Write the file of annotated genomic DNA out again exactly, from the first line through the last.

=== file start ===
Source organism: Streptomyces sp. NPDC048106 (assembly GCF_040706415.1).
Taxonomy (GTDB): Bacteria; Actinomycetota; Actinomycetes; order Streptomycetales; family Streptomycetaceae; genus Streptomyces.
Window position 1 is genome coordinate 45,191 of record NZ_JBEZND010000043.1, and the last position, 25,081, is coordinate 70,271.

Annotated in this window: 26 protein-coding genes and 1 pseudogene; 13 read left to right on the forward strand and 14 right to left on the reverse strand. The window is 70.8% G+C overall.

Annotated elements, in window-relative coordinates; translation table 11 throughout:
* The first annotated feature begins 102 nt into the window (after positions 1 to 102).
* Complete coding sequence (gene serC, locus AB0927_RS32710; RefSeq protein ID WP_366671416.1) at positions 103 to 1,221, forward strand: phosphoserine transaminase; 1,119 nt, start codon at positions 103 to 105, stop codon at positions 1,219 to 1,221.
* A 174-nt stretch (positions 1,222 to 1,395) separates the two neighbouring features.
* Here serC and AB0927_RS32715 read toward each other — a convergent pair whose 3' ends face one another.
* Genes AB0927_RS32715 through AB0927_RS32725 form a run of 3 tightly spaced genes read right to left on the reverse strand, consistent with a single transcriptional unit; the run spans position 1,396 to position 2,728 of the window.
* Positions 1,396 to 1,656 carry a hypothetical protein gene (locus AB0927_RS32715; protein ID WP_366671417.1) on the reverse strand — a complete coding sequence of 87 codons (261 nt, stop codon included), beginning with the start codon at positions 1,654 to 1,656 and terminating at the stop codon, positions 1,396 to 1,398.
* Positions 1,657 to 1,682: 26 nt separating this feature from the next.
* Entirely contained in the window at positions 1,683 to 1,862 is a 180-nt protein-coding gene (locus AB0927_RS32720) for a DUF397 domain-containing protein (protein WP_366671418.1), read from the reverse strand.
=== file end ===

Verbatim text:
Source organism: Streptomyces sp. NPDC048106 (assembly GCF_040706415.1).
Taxonomy (GTDB): Bacteria; Actinomycetota; Actinomycetes; order Streptomycetales; family Streptomycetaceae; genus Streptomyces.
Window position 1 is genome coordinate 45,191 of record NZ_JBEZND010000043.1, and the last position, 25,081, is coordinate 70,271.

Annotated in this window: 26 protein-coding genes and 1 pseudogene; 13 read left to right on the forward strand and 14 right to left on the reverse strand. The window is 70.8% G+C overall.

Annotated elements, in window-relative coordinates; translation table 11 throughout:
* The first annotated feature begins 102 nt into the window (after positions 1 to 102).
* Complete coding sequence (gene serC, locus AB0927_RS32710; RefSeq protein ID WP_366671416.1) at positions 103 to 1,221, forward strand: phosphoserine transaminase; 1,119 nt, start codon at positions 103 to 105, stop codon at positions 1,219 to 1,221.
* A 174-nt stretch (positions 1,222 to 1,395) separates the two neighbouring features.
* Here serC and AB0927_RS32715 read toward each other — a convergent pair whose 3' ends face one another.
* Genes AB0927_RS32715 through AB0927_RS32725 form a run of 3 tightly spaced genes read right to left on the reverse strand, consistent with a single transcriptional unit; the run spans position 1,396 to position 2,728 of the window.
* Positions 1,396 to 1,656 carry a hypothetical protein gene (locus AB0927_RS32715; protein ID WP_366671417.1) on the reverse strand — a complete coding sequence of 87 codons (261 nt, stop codon included), beginning with the start codon at positions 1,654 to 1,656 and terminating at the stop codon, positions 1,396 to 1,398.
* Positions 1,657 to 1,682: 26 nt separating this feature from the next.
* Entirely contained in the window at positions 1,683 to 1,862 is a 180-nt protein-coding gene (locus AB0927_RS32720) for a DUF397 domain-containing protein (protein WP_366671418.1), read from the reverse strand.